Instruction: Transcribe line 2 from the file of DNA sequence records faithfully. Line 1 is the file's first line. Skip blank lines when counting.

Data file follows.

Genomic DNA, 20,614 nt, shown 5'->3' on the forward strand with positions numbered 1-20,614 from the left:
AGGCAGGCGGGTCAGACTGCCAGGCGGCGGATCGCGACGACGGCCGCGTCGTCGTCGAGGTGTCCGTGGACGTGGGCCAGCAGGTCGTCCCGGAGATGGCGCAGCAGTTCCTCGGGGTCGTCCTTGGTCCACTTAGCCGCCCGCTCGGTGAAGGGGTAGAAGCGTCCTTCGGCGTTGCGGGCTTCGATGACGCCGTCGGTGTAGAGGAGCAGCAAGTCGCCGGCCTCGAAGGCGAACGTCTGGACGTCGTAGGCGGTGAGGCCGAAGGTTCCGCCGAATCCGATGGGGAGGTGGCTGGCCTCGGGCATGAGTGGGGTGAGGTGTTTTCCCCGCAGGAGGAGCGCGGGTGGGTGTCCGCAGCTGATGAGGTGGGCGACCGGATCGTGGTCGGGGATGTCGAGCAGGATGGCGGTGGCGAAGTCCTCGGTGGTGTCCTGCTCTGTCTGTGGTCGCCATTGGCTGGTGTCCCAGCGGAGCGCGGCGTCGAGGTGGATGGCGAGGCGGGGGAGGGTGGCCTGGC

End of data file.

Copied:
AGGCAGGCGGGTCAGACTGCCAGGCGGCGGATCGCGACGACGGCCGCGTCGTCGTCGAGGTGTCCGTGGACGTGGGCCAGCAGGTCGTCCCGGAGATGGCGCAGCAGTTCCTCGGGGTCGTCCTTGGTCCACTTAGCCGCCCGCTCGGTGAAGGGGTAGAAGCGTCCTTCGGCGTTGCGGGCTTCGATGACGCCGTCGGTGTAGAGGAGCAGCAAGTCGCCGGCCTCGAAGGCGAACGTCTGGACGTCGTAGGCGGTGAGGCCGAAGGTTCCGCCGAATCCGATGGGGAGGTGGCTGGCCTCGGGCATGAGTGGGGTGAGGTGTTTTCCCCGCAGGAGGAGCGCGGGTGGGTGTCCGCAGCTGATGAGGTGGGCGACCGGATCGTGGTCGGGGATGTCGAGCAGGATGGCGGTGGCGAAGTCCTCGGTGGTGTCCTGCTCTGTCTGTGGTCGCCATTGGCTGGTGTCCCAGCGGAGCGCGGCGTCGAGGTGGATGGCGAGGCGGGGGAGGGTGGCCTGGC